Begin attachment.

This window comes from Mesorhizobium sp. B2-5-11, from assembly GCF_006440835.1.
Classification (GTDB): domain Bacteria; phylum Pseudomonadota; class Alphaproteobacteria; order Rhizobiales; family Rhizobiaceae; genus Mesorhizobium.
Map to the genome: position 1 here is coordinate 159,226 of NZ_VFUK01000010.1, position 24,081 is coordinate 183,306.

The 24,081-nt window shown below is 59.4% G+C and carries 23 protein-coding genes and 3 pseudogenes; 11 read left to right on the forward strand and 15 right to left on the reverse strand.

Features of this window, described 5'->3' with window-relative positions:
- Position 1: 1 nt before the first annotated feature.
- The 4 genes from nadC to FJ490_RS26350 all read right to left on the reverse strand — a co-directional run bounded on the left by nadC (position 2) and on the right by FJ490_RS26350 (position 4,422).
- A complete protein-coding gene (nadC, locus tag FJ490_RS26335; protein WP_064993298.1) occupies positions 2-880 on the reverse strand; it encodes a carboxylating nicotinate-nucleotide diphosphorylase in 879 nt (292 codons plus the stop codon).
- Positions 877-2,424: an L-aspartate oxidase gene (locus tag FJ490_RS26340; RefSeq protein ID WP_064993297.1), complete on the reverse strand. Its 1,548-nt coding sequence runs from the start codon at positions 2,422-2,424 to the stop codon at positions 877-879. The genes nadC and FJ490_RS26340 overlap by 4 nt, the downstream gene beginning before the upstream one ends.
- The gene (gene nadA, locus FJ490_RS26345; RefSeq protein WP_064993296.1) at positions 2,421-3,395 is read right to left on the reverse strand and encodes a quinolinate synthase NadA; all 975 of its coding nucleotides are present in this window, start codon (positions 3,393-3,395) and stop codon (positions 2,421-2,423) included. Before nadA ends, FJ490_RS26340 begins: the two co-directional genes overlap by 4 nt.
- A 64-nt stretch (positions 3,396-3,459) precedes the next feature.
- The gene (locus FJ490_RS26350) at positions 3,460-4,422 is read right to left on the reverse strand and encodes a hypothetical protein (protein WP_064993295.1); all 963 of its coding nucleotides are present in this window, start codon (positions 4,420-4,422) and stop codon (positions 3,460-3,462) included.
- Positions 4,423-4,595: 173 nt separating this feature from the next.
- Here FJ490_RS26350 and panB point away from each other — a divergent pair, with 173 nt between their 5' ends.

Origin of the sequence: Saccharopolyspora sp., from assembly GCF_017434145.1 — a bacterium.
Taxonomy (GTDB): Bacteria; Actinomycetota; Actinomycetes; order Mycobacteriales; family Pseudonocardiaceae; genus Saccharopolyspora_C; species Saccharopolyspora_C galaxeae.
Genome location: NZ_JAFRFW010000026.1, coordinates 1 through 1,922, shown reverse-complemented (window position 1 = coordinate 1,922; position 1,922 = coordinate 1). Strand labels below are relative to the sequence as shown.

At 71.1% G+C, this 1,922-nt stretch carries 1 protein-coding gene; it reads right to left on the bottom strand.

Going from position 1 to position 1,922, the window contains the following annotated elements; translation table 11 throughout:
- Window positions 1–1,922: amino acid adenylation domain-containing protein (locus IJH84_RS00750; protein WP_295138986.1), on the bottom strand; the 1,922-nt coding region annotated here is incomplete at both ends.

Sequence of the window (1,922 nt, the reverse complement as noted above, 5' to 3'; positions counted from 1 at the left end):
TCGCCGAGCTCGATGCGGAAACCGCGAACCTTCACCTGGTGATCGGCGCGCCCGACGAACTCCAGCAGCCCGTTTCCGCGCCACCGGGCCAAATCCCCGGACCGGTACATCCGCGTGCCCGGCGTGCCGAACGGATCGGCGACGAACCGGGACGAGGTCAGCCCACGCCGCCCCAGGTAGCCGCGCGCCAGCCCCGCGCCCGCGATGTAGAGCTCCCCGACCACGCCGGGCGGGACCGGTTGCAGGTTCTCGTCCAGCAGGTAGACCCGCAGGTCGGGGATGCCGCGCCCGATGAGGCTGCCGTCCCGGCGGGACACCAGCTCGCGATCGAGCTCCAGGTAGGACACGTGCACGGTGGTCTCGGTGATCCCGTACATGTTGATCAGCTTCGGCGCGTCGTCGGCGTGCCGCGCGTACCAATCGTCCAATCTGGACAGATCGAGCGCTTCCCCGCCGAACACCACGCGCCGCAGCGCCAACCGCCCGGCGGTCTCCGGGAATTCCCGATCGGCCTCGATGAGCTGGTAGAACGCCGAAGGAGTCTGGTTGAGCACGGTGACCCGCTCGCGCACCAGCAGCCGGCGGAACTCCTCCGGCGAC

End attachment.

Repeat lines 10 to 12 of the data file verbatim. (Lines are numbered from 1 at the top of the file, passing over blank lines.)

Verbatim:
- The gene (gene nadA, locus FJ490_RS26345; RefSeq protein WP_064993296.1) at positions 2,421-3,395 is read right to left on the reverse strand and encodes a quinolinate synthase NadA; all 975 of its coding nucleotides are present in this window, start codon (positions 3,393-3,395) and stop codon (positions 2,421-2,423) included. Before nadA ends, FJ490_RS26340 begins: the two co-directional genes overlap by 4 nt.
- A 64-nt stretch (positions 3,396-3,459) precedes the next feature.
- The gene (locus FJ490_RS26350) at positions 3,460-4,422 is read right to left on the reverse strand and encodes a hypothetical protein (protein WP_064993295.1); all 963 of its coding nucleotides are present in this window, start codon (positions 4,420-4,422) and stop codon (positions 3,460-3,462) included.